Friday, June 13, 2008

Is Travail a Requisite for Profundity?

Whenever I think about the music of the late eighteenth and nineteenth centuries, I sometimes ponder the relationship between the product the composer gives us and the road that his life travels upon. To explicate:
Mozart , the grinding poverty and denial, in general, of his entity.
Beethoven, his deafness and the essential destruction of social intercourse.
Chopin, the constant struggle with his lungs and general well-being.
Schumann, the injury to his hand and eventual insanity.
Moussorgsky, his struggle with and destruction by alcohol.
Scriabin, his personal demons and escape into pure mysticism.
The reader can easily, if desired, probe into the personal tragedies of these men; therefore, there is no need for me to delve into issues which can be uncovered by anyone who chooses to do so.
I bring all this up because of one other composer, Felix Mendelssohn, who had none of the above encounters with elemental misfortune.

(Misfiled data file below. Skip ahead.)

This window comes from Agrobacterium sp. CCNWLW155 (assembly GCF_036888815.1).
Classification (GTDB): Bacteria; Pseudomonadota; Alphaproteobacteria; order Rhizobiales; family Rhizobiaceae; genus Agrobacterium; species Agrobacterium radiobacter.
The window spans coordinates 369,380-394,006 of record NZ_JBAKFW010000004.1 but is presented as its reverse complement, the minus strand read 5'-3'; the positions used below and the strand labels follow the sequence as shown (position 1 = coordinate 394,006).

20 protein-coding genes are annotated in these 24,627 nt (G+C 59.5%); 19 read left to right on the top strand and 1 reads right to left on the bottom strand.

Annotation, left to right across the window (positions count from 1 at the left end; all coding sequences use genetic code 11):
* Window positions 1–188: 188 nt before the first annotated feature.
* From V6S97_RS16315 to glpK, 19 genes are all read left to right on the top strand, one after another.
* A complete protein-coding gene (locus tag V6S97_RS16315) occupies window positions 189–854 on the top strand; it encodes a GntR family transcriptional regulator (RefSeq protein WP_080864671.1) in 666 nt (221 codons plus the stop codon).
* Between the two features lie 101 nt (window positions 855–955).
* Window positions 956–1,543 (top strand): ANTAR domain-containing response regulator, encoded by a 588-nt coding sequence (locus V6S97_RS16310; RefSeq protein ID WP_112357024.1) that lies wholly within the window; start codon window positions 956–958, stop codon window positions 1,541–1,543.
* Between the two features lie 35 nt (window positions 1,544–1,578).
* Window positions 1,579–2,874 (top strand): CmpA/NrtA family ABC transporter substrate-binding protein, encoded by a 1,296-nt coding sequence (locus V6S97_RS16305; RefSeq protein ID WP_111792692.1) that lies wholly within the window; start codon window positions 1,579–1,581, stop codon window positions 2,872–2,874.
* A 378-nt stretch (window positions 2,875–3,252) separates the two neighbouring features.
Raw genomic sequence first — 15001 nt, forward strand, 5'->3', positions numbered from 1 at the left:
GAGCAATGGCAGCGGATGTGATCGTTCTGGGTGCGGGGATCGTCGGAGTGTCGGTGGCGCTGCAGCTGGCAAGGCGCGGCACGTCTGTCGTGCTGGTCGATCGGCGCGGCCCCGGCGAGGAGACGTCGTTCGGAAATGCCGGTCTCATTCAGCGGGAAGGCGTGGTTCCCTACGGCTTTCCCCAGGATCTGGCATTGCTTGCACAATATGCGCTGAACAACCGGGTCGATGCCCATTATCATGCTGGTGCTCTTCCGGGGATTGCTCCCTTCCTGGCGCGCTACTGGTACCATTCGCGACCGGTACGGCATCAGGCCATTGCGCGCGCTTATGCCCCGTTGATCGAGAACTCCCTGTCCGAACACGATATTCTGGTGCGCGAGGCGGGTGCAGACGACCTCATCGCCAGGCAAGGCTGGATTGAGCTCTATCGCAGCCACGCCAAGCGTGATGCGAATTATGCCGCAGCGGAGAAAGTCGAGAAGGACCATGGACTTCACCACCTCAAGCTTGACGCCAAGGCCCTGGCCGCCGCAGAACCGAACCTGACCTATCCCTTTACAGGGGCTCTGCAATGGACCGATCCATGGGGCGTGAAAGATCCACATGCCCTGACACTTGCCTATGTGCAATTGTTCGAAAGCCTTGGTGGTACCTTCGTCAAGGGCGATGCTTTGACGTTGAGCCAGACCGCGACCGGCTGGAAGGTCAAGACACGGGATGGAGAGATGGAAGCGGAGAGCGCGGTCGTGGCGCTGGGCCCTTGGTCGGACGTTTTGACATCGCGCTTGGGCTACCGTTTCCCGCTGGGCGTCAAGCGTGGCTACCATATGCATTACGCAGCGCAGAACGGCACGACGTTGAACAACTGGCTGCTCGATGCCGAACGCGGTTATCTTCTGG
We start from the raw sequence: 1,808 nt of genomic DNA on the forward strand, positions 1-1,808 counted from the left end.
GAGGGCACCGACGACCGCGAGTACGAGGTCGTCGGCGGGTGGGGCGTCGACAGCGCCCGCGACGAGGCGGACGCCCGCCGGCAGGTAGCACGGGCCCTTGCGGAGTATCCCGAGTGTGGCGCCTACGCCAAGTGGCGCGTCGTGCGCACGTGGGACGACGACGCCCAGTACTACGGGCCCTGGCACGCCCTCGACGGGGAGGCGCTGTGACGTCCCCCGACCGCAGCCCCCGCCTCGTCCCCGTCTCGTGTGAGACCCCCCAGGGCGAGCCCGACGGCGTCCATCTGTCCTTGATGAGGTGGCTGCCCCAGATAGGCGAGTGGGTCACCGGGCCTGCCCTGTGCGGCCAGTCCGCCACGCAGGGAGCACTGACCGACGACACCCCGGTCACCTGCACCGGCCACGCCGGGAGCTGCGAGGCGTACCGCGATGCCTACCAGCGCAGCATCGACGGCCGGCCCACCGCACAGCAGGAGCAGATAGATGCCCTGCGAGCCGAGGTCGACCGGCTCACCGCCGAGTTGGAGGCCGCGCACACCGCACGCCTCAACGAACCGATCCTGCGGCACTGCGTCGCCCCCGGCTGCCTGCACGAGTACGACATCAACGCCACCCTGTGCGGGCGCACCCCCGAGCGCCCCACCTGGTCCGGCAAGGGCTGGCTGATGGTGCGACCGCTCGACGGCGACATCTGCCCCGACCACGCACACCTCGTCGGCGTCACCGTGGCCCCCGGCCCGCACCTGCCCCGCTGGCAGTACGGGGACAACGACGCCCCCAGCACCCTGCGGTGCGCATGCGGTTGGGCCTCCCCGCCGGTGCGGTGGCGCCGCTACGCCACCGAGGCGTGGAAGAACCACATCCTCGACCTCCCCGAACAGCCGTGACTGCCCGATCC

His was a life of relative calm and placidity , which were the products of family wealth and resulting security.
For me ( and there will be those of you who may disagree), I find that this composer, who may very well have possessed a creative gift second only to the likes of Mozart and Schubert,
produced music that was at times heart -rendering in pure beauty of sound, but almost never touched the bubble of profundity.
As an example, the second movement of his great trio begins with a melody that is essentially as beautiful in its aural movement as any melody I know; but, for me, I am not assailed in the same exquisite manner that I am when I hear, for instance, the titan of the profound as represented in the final movement of Mozart's 'Jupiter'; or, the prelude to the first movement of the sonata, Opus 78 , of Beethoven; or, the opus posthumous Nocturne in "C#" minor of Chopin.
Please be reminded that this is through my own personal experience; no one else's.
I as well understand that this is not an infallible argumentation from my perch; for example, Liszt suffered no cataclysmic experience as a composer, but did touch upon the profound from time to time. I think of his Consolations, or his great sonata.
It's simply that I find myself thinking about this issue, and I dwell upon it from time to time, merely as a personal struggle with the ultimately unanswerable.

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